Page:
Christianity 201

March 4, 2012

Slow to Learn

Elsie Montgomery is a Canadian, blogging daily since 2006 at Practical Faith. She also teaches people how to write Bible study materials and devotionals. This post is from yesterday where it appeared under the title, Slow Learner.

When I was six years old, my mother signed me up for piano lessons. My sister went on with them and still plays the piano. My brothers learned some piano, then guitar and banjo. I struggled for about a year. My mind would not let my left and right hand do two separate things. Finally, my teacher, my mother, and I all gave up at the same time. Even though I regret my lack of perseverance, the piano was not for me.

The past few weeks while reviewing old spiritual journals, I’ve been appalled at my slowness to learn obedience to God. Every old lesson has been repeated and repeated. Things that I have relearned this year were first learned decades ago. Why didn’t they stick? Why did it take so long to get God’s truth into my head and into my life? As I’ve pondered this question, God amazes me with today’s devotional reading. (Yet I’m sure He has told me this more than once also.)

It is eleven days’ journey from Horeb by the way of Mount Seir to Kadesh-barnea. (Deuteronomy 1:2)

One simple verse describes how far it was from where Moses and the people of Israel left Egypt and began their journey to the promised land. As the devotional reading says, it was only eleven days away, yet it took them forty years to get there!

Why did this journey take more than 1300 times as long as it should have? Because this is the way of humanity and the depth of human sin. Even when we give ourselves to God and to a life of faith, sin in us resists every step of the journey and instead of moving on, we fumble and stumble, even go backwards.

In the same way, just as it took them far longer than it needed to go that short distance to freedom, so has it taken me far longer than it needed to move from salvation to a set-apart and sanctified life. My sin also has resisted God every step of my journey. I’ve fallen and gone backwards so many times.

The reading says, “How slowly we get over the ground! What windings and turnings! How often we have to go back and travel over the same ground, again and again. We are slow travelers because we are slow learners.”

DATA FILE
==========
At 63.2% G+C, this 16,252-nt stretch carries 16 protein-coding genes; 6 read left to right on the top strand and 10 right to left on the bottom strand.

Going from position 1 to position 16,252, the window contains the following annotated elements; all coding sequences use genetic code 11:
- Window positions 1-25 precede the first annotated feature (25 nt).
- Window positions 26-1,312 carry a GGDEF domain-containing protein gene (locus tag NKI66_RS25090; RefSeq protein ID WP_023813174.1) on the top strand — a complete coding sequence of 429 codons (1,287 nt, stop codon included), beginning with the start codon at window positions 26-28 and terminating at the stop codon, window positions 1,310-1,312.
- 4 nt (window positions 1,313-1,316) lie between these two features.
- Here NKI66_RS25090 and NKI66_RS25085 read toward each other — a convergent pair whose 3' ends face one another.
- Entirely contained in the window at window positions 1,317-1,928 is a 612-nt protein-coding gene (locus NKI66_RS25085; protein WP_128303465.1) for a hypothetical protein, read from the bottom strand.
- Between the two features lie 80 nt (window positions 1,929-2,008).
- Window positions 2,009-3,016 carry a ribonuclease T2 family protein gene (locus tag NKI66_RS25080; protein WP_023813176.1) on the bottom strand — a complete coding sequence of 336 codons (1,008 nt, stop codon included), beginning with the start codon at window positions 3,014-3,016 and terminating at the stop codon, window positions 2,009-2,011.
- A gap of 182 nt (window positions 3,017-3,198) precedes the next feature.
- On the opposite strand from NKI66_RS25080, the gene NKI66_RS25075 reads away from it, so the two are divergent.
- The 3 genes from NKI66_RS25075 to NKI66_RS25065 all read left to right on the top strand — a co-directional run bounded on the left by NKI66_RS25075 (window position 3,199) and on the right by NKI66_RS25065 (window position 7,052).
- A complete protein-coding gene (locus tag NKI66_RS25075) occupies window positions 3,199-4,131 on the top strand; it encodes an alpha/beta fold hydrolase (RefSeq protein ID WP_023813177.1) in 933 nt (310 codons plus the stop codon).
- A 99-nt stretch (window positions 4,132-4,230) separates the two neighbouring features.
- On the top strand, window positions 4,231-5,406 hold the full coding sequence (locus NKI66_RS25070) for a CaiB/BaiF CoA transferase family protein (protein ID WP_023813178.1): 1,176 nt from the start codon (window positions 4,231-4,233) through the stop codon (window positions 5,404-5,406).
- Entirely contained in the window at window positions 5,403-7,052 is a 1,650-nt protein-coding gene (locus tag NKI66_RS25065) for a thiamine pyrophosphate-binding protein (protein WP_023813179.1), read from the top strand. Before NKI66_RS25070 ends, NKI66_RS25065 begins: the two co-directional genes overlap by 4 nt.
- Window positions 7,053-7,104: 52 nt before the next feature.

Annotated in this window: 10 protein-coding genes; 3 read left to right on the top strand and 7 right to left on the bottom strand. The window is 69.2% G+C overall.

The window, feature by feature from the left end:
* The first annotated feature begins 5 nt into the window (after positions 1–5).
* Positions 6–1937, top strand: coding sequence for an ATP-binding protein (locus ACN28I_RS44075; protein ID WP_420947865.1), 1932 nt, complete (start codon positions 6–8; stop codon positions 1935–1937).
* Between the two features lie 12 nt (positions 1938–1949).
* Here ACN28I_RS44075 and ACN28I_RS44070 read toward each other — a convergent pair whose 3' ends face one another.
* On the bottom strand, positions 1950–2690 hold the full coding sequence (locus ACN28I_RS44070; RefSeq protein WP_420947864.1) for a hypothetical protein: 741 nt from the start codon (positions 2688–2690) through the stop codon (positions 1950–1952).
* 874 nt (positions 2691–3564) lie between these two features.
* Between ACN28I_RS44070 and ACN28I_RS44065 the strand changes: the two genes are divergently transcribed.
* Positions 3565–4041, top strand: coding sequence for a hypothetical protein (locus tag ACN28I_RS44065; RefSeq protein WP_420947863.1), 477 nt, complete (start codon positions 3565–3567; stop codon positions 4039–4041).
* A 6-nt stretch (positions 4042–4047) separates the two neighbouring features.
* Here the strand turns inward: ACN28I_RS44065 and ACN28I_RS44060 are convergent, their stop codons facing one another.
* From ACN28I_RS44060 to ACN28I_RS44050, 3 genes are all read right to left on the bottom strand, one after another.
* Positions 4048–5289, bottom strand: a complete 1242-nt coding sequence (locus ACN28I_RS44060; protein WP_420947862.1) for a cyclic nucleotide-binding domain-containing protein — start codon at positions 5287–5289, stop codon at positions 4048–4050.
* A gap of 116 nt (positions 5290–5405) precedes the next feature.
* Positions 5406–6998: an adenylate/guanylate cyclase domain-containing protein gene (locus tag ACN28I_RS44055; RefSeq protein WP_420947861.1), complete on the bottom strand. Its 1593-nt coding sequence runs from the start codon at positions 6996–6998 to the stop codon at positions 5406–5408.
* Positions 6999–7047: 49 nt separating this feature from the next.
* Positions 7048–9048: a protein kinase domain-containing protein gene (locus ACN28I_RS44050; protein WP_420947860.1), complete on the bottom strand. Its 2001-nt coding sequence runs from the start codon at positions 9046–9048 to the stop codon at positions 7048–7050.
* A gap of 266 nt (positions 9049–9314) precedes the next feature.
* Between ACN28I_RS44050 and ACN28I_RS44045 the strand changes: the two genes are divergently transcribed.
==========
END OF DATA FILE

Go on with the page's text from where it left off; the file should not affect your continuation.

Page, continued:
I think about the way my mind works. I live in the “now” and am easily distracted. That means I do not dwell on the stuff of the past, good or bad, or think much about the future. Worse yet, when I think about anything, my mind doesn’t stay there very long. For example, reaching for my calculator to figure out that 1300 number took me into a shelf that contained a document that grabbed my curiosity. Instead of the calculator, I picked up the document and looked at it for a few minutes. Easily distracted.

Very little meditation and being easily distracted means that lessons barely scratch the surface before I’m off to something else. As today’s reading says, “God is faithful and wise, as well as a gracious and patient teacher. He will not permit us to pass cursorily over our lessons.”

Just when I might think I have mastered a lesson because I “got” it, my wise Teacher knows better. He sees the need of deeper plowing. He does not want me to be a mere theorist with a smattering of this or that in my head. Instead, unlike the music teacher, He will not give up. He keeps me year after year playing scales because He wants me finally making music.

God, as I read the Old Testament account of Your people wandering in the wilderness, I see myself engaged in the same complaining and rebellion. I also see how You wanted to put an end to their resistance before You allowed them to get to the real work of receiving the promised land and conquering their enemies.

You are doing the same with me. On one hand, I’d like to forget the past and press on, but on the other, it would be prudent to at least remember the lessons. Layer by layer, You keep teaching me. Has anything finally permeated deeper than the surface, deeper than merely “knowing” what kind of person You want me to be and how I should live? Sometimes I don’t think so. I could sit here and rue all my mistakes, weeping and regretful. Or I could remember the lessons, even the repetition of each one, and simply be obedient, allowing You to finish all that You started and keep moving toward a fuller victory.

~Elsie Montgomery

1 Comment »

  1. I think most of us can relate to this all along the way . . .

    Comment by meetingintheclouds — March 5, 2012 @ 6:33 pm | Reply

RSS feed for comments on this post. TrackBack URI

Leave a Reply

Fill in your details below or click an icon to log in: Logo

You are commenting using your account. Log Out /  Change )

Twitter picture

You are commenting using your Twitter account. Log Out /  Change )

Facebook photo

You are commenting using your Facebook account. Log Out /  Change )

Connecting to %s

%d bloggers like this: